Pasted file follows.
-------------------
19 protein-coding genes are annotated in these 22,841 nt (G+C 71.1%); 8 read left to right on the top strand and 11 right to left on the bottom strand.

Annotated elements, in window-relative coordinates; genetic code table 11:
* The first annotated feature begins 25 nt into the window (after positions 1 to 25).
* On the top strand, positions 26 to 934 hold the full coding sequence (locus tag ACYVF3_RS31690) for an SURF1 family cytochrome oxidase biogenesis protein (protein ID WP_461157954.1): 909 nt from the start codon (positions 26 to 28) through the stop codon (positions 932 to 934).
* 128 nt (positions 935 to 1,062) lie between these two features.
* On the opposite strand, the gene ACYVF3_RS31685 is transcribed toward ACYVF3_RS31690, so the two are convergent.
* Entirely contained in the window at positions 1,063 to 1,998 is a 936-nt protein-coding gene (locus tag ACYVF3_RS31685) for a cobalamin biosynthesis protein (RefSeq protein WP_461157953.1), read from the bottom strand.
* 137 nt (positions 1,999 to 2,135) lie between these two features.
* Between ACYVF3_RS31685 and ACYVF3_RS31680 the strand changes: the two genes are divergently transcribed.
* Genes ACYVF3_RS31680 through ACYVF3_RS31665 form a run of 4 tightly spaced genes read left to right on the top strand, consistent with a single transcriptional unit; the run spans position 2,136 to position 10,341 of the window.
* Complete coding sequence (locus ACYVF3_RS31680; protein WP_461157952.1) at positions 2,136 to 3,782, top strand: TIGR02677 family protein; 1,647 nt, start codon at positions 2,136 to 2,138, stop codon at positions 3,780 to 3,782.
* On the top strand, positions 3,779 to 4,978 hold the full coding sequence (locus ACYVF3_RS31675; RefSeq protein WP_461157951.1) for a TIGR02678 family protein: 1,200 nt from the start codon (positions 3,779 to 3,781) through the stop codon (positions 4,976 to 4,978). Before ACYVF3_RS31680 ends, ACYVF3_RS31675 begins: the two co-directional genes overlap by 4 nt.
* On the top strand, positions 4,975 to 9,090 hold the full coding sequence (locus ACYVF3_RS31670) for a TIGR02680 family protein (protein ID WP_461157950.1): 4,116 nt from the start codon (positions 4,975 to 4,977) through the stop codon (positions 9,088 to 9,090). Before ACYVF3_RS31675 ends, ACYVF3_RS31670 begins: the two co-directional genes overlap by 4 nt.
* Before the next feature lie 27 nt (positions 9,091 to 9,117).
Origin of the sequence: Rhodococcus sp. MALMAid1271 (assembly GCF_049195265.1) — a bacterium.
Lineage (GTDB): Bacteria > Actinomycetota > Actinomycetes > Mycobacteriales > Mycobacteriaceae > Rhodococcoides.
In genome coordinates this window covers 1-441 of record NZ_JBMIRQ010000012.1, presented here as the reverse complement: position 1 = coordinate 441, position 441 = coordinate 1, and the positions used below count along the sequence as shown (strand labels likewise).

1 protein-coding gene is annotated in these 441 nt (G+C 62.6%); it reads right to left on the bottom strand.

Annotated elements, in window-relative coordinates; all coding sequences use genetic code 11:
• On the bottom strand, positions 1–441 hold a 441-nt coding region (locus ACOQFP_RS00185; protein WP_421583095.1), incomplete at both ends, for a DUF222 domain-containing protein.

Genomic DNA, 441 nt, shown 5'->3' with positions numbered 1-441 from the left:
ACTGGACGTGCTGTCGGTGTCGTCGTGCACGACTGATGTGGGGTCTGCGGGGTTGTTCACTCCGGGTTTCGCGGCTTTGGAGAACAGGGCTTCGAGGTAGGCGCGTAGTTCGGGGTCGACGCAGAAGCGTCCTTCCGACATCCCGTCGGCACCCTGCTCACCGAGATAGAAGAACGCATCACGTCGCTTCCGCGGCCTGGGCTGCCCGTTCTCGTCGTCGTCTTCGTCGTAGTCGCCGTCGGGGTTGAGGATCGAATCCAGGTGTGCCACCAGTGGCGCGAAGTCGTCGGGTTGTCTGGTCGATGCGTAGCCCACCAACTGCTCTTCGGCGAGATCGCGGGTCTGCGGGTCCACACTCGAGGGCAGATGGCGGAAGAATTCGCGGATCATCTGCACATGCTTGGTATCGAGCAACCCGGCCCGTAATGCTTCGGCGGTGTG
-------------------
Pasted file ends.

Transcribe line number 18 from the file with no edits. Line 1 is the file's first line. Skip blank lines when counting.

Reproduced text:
1 protein-coding gene is annotated in these 441 nt (G+C 62.6%); it reads right to left on the bottom strand.